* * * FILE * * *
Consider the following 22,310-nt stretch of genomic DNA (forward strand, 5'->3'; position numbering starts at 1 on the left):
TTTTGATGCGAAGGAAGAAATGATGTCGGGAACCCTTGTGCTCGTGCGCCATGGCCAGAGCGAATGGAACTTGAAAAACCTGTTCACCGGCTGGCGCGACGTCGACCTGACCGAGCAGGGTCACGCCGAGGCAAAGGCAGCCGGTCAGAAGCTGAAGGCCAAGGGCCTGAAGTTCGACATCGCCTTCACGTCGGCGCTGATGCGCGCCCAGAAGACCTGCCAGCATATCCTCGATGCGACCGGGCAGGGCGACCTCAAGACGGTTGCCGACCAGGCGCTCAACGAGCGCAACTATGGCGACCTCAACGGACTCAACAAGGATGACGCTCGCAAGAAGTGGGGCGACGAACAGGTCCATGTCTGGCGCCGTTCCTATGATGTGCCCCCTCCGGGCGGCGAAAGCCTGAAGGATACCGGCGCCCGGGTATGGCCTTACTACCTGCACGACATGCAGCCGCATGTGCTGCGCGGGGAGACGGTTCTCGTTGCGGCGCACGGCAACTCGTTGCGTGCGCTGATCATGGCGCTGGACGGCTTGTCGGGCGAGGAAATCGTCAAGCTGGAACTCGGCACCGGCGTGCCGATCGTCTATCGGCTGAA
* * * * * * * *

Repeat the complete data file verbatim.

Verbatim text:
Consider the following 22,310-nt stretch of genomic DNA (forward strand, 5'->3'; position numbering starts at 1 on the left):
TTTTGATGCGAAGGAAGAAATGATGTCGGGAACCCTTGTGCTCGTGCGCCATGGCCAGAGCGAATGGAACTTGAAAAACCTGTTCACCGGCTGGCGCGACGTCGACCTGACCGAGCAGGGTCACGCCGAGGCAAAGGCAGCCGGTCAGAAGCTGAAGGCCAAGGGCCTGAAGTTCGACATCGCCTTCACGTCGGCGCTGATGCGCGCCCAGAAGACCTGCCAGCATATCCTCGATGCGACCGGGCAGGGCGACCTCAAGACGGTTGCCGACCAGGCGCTCAACGAGCGCAACTATGGCGACCTCAACGGACTCAACAAGGATGACGCTCGCAAGAAGTGGGGCGACGAACAGGTCCATGTCTGGCGCCGTTCCTATGATGTGCCCCCTCCGGGCGGCGAAAGCCTGAAGGATACCGGCGCCCGGGTATGGCCTTACTACCTGCACGACATGCAGCCGCATGTGCTGCGCGGGGAGACGGTTCTCGTTGCGGCGCACGGCAACTCGTTGCGTGCGCTGATCATGGCGCTGGACGGCTTGTCGGGCGAGGAAATCGTCAAGCTGGAACTCGGCACCGGCGTGCCGATCGTCTATCGGCTGAA